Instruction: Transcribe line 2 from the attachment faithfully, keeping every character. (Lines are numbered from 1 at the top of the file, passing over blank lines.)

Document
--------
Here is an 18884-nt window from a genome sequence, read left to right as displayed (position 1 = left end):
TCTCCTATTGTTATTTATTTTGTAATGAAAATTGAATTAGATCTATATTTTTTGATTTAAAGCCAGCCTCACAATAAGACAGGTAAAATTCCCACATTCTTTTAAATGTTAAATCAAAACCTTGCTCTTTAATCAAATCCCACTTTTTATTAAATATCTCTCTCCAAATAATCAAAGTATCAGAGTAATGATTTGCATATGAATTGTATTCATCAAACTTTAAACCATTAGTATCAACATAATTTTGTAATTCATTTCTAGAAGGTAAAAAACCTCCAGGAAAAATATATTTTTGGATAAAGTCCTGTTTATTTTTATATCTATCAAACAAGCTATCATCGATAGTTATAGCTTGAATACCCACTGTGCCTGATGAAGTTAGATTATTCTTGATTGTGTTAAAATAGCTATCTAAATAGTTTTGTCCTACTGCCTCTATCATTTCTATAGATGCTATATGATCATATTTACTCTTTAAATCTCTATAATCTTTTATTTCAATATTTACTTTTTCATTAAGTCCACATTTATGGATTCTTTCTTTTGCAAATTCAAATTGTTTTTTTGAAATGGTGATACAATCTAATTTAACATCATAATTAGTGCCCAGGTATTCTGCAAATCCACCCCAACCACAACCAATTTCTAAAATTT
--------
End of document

TCTCCTATTGTTATTTATTTTGTAATGAAAATTGAATTAGATCTATATTTTTTGATTTAAAGCCAGCCTCACAATAAGACAGGTAAAATTCCCACATTCTTTTAAATGTTAAATCAAAACCTTGCTCTTTAATCAAATCCCACTTTTTATTAAATATCTCTCTCCAAATAATCAAAGTATCAGAGTAATGATTTGCATATGAATTGTATTCATCAAACTTTAAACCATTAGTATCAACATAATTTTGTAATTCATTTCTAGAAGGTAAAAAACCTCCAGGAAAAATATATTTTTGGATAAAGTCCTGTTTATTTTTATATCTATCAAACAAGCTATCATCGATAGTTATAGCTTGAATACCCACTGTGCCTGATGAAGTTAGATTATTCTTGATTGTGTTAAAATAGCTATCTAAATAGTTTTGTCCTACTGCCTCTATCATTTCTATAGATGCTATATGATCATATTTACTCTTTAAATCTCTATAATCTTTTATTTCAATATTTACTTTTTCATTAAGTCCACATTTATGGATTCTTTCTTTTGCAAATTCAAATTGTTTTTTTGAAATGGTGATACAATCTAATTTAACATCATAATTAGTGCCCAGGTATTCTGCAAATCCACCCCAACCACAACCAATTTCTAAAATTT